Sustainable Year-Round Growing in High Tunnels Utilizing Waste Vegetable Oil in Conjunction with a Subterranean Geothermal and Solar Heating and Cooling System
A furnace purchased from Clean Burn was installed for the comparison studies of heating a High Tunnel with and without a Subterranean Geothermal and Solar Heating and Cooling System (SGSHCS). The furnace was installed in a used walk-in cooler and ducted directly into the High Tunnel with the figs. The furnace was run on filtered waste cooking oil from local restaurants. The second High Tunnel was equipped with the SGSHCS and was tested simultaneously side by side with the first High Tunnel. The SGSHCS High Tunnel was also equipped with a furnace to be used at the coldest temperatures outside of O degrees F. The results were amazingly good. The temperature difference was only 4-5 degrees between the High Tunnel heated with oil and the Tunnel with the SGSHCS system while the temperature outside was 0 degrees F.
The grant funds were used to purchase and install a 175,000 BTU/h CleanBurn furnace as well as to pay for the waste oil supply and delivery, blue foam insulation around the perimeter of the Tunnel and polycarbonate end walls for better insulation and stability of the High Tunnel to high winds and storms. Clean Burn Inc. has shown great interest in the research with the SGSHCS system and has generously provided a brand new Furnace 250,000 BTU/h (~ $6000 retail price) for the testing and experimentation. The new furnace is in the process of installation in conjunction with the SGSHCS system of the new High Tunnel.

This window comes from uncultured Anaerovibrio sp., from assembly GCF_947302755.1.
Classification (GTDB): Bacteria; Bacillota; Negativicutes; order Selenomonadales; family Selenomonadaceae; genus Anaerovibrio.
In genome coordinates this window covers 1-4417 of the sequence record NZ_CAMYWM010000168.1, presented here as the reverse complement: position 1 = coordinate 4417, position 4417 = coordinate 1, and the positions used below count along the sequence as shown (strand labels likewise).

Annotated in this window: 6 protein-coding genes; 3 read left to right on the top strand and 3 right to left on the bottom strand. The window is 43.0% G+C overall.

2007 Expenses for the project:
1. Mechanical Systems
175,000 BTU CleanBurn Furnace 4,200
2. Mechanical Systems
Installation of Furnace, Materials
and Supplies 2,585.46
3. George Springer
waste cooking oil supply and delivery 500.00
4. Morgan County Seed
Polycarbonate, J and H channels for end walls of High Tunnel. 2,157.71
5. Pacific lumber
Lumber for end walls and baseboards 669.92
6. Midwest Econo Sales
Nozel for oil furnace 44.86
Tape for polycarbonate end walls 24.38
8. Mechanical Systems
Parts for furnace 211.90